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CDOT Encourages Public to Comment on I-70 East Supplemental Draft Environmental Impact Statement

August 26, 2014 - Denver Metro Colorado/CDOT Region 1 - 45-Day Public Comment Period August 29 – October 14, Hearings in late September.

DENVER – The Colorado Department of Transportation (CDOT) today encouraged the public to comment on the latest draft of an environmental study analyzing transportation alternatives to improve safety, access and mobility while reducing congestion in one of the state’s most heavily traveled corridors, Interstate 70 through northeast Denver and Aurora. CDOT will release the document on Friday, kicking off a 45-day public comment period.

“We have spent a decade working with area residents, the business community and regional civic and economic development leaders,” said CDOT Executive Director Don Hunt. “We are at a very critical point in the process, approaching the time when decisions will be made, and we want to make sure that everyone has an opportunity to review this exhaustive analysis of the viable alternatives and make comments on it.”

The four-volume report, officially called the I-70 East Supplemental Draft Environmental Impact Statement (SDEIS), analyzes three alternatives and their impacts on environmental and social resources.

The SDEIS also preliminarily identifies a preferred alternative that would remove the deteriorating, 50-year-old viaduct between Brighton Boulevard and Colorado Boulevard, lower the highway below grade, add two tolled express lanes in each direction, and build an almost four-acre landscaped cover over the interstate by Swansea Elementary School. Community leaders helped develop the preferred alternative preliminarily identified in the SDEIS.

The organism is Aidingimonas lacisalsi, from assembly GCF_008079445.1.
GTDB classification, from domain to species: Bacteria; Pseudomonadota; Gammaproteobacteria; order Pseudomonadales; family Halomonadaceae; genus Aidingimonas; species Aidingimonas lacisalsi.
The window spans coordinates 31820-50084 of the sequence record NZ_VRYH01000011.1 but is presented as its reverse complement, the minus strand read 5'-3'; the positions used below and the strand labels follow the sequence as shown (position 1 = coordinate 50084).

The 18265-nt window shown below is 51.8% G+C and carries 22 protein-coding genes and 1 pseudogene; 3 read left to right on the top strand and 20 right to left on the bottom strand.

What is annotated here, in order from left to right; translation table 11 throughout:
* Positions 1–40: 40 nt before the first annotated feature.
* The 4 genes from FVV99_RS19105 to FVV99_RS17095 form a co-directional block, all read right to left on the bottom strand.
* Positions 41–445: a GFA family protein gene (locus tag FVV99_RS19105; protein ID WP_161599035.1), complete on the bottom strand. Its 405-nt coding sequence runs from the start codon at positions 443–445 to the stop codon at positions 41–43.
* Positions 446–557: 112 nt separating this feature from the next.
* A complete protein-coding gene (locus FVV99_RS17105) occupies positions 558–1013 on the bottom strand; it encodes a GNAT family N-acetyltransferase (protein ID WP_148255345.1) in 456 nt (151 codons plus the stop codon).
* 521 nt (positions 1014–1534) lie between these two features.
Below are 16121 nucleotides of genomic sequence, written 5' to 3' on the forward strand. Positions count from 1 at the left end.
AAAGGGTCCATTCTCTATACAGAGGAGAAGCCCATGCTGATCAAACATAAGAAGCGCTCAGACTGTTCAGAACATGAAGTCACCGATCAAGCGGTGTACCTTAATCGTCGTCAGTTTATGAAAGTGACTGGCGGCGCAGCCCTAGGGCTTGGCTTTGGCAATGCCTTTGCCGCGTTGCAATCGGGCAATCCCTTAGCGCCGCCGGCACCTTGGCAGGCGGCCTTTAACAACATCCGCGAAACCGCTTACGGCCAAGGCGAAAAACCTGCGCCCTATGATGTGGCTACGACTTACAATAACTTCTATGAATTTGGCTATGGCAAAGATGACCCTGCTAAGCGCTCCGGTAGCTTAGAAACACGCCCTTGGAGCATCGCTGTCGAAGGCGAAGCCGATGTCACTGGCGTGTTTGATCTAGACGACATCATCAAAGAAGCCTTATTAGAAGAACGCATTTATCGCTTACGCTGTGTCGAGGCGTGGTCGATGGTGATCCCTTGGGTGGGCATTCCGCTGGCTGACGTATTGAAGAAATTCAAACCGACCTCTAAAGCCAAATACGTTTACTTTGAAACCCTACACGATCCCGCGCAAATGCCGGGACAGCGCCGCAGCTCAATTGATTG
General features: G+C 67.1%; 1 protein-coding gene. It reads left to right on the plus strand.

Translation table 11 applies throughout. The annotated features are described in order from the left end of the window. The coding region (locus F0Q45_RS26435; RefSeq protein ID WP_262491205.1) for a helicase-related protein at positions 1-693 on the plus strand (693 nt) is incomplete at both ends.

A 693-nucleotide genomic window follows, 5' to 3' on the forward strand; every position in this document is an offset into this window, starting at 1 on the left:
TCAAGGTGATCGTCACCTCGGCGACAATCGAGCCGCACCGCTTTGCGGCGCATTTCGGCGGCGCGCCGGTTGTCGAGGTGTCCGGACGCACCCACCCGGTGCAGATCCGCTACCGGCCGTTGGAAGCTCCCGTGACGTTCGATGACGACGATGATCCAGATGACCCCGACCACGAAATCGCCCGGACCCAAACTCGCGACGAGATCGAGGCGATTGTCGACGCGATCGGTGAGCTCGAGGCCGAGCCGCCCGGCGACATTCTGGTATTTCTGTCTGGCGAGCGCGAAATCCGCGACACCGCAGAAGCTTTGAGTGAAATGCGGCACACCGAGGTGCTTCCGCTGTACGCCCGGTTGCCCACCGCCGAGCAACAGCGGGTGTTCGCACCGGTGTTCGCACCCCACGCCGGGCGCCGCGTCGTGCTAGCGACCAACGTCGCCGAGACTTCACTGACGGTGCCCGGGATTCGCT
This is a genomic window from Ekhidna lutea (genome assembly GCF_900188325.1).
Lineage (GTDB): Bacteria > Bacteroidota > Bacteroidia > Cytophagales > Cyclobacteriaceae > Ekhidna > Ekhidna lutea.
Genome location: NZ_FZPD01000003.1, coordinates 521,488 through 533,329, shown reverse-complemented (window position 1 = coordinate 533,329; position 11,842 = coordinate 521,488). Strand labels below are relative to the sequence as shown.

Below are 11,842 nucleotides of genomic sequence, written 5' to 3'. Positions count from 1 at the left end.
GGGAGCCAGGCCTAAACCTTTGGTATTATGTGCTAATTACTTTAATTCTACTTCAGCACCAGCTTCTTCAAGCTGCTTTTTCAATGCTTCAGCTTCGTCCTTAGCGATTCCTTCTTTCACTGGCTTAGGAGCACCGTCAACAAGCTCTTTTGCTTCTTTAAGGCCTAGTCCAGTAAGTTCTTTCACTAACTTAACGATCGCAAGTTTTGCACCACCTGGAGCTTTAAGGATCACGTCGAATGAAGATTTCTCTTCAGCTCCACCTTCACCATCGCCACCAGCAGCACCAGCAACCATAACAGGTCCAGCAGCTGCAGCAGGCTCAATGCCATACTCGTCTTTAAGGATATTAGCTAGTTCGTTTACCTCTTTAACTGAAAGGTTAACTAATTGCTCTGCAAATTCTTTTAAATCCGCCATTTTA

During the 45-day public comment period, the public is encouraged to view the studies at 17 metro Denver locations, including libraries, city halls and government offices, as well as online at www.i-70east.com. CDOT is urging those interested in the project to submit their comments via mail, email at [email protected], by telephone at 303.757.9413, online at www.i-70east.com and at public hearings in Denver, Commerce City and Aurora on September 23, 24, and 25, so that they can become part of the official record of the project.

In addition to selecting a preferred alternative, the SDEIS also addresses a variety of topics including a proposal to reroute I-70 north onto Interstate 270 and Interstate 76 and why that was not selected as a preferred alternative, as well as how CDOT proposes to address environmental and air quality concerns.  CDOT urges the public to comment on the SDEIS with any questions or issues.

Because of the corridor’s importance to the regional economy, the preliminarily identified preferred alternative has in recent months received support from the Denver Chamber of Commerce, National Western Stock Show, Union Pacific Railroad, Elyria-Swansea Business Association and a number of other local businesses and landowners.

“We are pleased at the growing support for the preferred alternative which will stitch together nearby communities while reducing congestion and improving safety on one of Colorado’s busiest interstate corridors,” Hunt said.

“It will reunite Denver neighborhoods long split by the viaduct, while improving Colorado’s central east-west corridor for tourism and commerce.  It represents a vital link between Denver International Airport, mountain resort communities and towns on the Eastern Plains and Western Slope,” Hunt said.

After considering input from the 45-day review and comment period, CDOT and the Federal Highway Administration (FHWA) will issue a Final EIS, which will respond to comments and questions, and will formally identify the preferred alternative.  At the conclusion of the process, the FHWA is expected to issue a Record of Decision (ROD), which selects the preferred alternative, allowing final design and construction to begin. Financial options for the I-70 East project are also being explored by the High Performance Transportation Enterprise (HPTE).

All hearings will be conducted from 5 p.m. to 8 p.m., with a formal presentation and public comment period starting at 6 p.m.  Dates and locations are: